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It does not surprise me that you find that

"quantitative information (is) the basis of informed judgement" is

"absolute nonsense." Nor would I recommend trying to quantify football

(or anything else) without a healthy awareness of the context and

limitation of the data collected. However, the problem is not the

technique as such but its misapplication, confusion of correlation  with

causation and, often, over-interpretation of the limited data

available. Of course, watch the game that''s the fun bit afterall, but statistics can sometimes enhance the understanding of sport as it can many other areas of life. Do you think that it is just coincidence that the three players with most key passes are Silva, Ozil and Saurez?

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Your point is logical Hampstead. The article suggests that is because of the poor quality of our finishing but ...I think the other point to make that Snodgrass is more than a crosser of the ball in the traditional "winger" sense. He plays inside and passes a lot as well. IMO, some of the difficulty some fans have with him is that they regard him as "a winger" when the role he fulfils is more fluid than that.

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[quote user=" Badger"]It does not surprise me that you find that

"quantitative information (is) the basis of informed judgement" is

"absolute nonsense." Nor would I recommend trying to quantify football

(or anything else) without a healthy awareness of the context and

limitation of the data collected. However, the problem is not the

technique as such but its misapplication, confusion of correlation  with

causation and, often, over-interpretation of the limited data

available. Of course, watch the game that''s the fun bit afterall, but statistics can sometimes enhance the understanding of sport as it can many other areas of life. Do you think that it is just coincidence that the three players with most key passes are Silva, Ozil and Saurez?
[/quote]the coincidence that doesn''t surprise is that you looked up such drivel to check how good they aremaybe you even checked which teams they are playing for as well

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You would also need to take into consideration the fact that Snoddy takes most set pieces in the opposition half! Why is it you can see the chances the main 3 mentioned make but not Snodgrass?

Because in truth he is not that accurate and does not actually create that much! (Maybe for himself?)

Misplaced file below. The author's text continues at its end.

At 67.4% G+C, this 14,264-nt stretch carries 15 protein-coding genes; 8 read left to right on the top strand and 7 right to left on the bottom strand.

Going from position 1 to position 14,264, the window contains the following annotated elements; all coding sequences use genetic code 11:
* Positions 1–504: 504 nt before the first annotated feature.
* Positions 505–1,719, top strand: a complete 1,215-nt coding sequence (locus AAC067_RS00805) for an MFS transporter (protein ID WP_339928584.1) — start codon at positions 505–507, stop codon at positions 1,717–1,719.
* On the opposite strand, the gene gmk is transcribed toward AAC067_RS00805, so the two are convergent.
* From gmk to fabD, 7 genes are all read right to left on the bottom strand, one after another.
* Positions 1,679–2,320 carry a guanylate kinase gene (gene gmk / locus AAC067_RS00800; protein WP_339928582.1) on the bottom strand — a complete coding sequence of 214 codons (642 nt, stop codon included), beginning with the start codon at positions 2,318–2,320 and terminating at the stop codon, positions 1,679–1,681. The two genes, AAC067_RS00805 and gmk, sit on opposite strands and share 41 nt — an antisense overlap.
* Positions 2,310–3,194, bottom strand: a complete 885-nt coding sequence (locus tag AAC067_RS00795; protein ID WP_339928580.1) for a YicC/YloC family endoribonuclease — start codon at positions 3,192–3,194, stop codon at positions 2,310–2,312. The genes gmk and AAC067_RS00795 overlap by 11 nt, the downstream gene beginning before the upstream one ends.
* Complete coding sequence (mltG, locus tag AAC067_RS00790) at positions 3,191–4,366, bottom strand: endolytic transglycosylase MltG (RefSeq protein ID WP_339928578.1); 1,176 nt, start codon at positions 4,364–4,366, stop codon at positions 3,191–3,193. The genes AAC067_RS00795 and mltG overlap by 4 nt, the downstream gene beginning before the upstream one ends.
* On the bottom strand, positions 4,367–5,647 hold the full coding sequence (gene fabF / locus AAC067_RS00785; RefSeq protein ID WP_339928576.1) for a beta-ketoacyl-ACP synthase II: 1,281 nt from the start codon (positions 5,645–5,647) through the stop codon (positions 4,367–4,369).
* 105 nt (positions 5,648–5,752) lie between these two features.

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"Lies, damned lies, and statistics" is a phrase describing the persuasive power of numbers, particularly the use of statistics to bolster weak arguments. It is also sometimes colloquially used to doubt statistics used to prove an opponent''s point."

If Snoddy went down the wing, beat six men in a dazzling run and laid the ball to Hooper who was two yards out but he lifted it over the bar that is not an assist.

If Snoddy went down the wing, beat six men and shot and ball ball hit Hooper''s arse and fell to Redmond to put into an empty goal, is that an assist for Hooper?

Completed passes are easier in your own half than the last third. Do the statistics take this into account?

Teams that keep the ball for long periods intheir own half obviously have a better possession rate. Is it really that meaningful?

Can someone explain to me how statistics in football work?

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So stats do lie.He has been poor this season, simples.If I threw 100 darts at treble 20 I would be lucky to hit it once. If Phil Taylor thew 20 darts at treble 20 how many times would he hit it. I have thrown more, who would you rather hav in your team

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"Lies, damned lies, and statistics." Benjamin Disraeli. Two other quotations from him:1. "Damn your principles; stick to the party."  (Ironic really, as he split the Tory party for even longer than Mrs Thatcher!)2. "If all else fails, abuse your opponent and deny the facts." (Advice to a young parliamentary candidate.) Disraeli''s oft quoted epigram about statistics was a witty reply from a master of communication; a "spin doctor" if you like. I am sure that it would amuse him that it was being used to mislead people more than 150 years later! Just because statistics can be misused, it does not suggest that they cannot be a valuable source of understanding: the problem is that because many do not understand how statistics are misused and cannot recognise it, they tend to reject the quantitative approach altogether.The example that you cite, re Snodgrass, Hooper and Redmond is fully covered by the "laws" of statistics - the important factors in the case you quote would be sample size, statistical significance and regression to the mean. I am sure that we could both name a whole load of football statistics which we both agreed were positively and negatively correlated. With regards the observation part of the process ("using our eyes"), which is also valid but less reliable (more room for disagreement) I think that the statistics provide some evidence for a belief that I have held for some while about our "wingers:" namely, that whilst Redmond may be a more exciting player, we tend to get more outcome from Snodgrass. In my opinion, Snodgrass is a creative and unappreciated player. This article provides some evidence to support this but yes,  as always with statistics, one needs to be aware of their limitations as well as what they could reveal.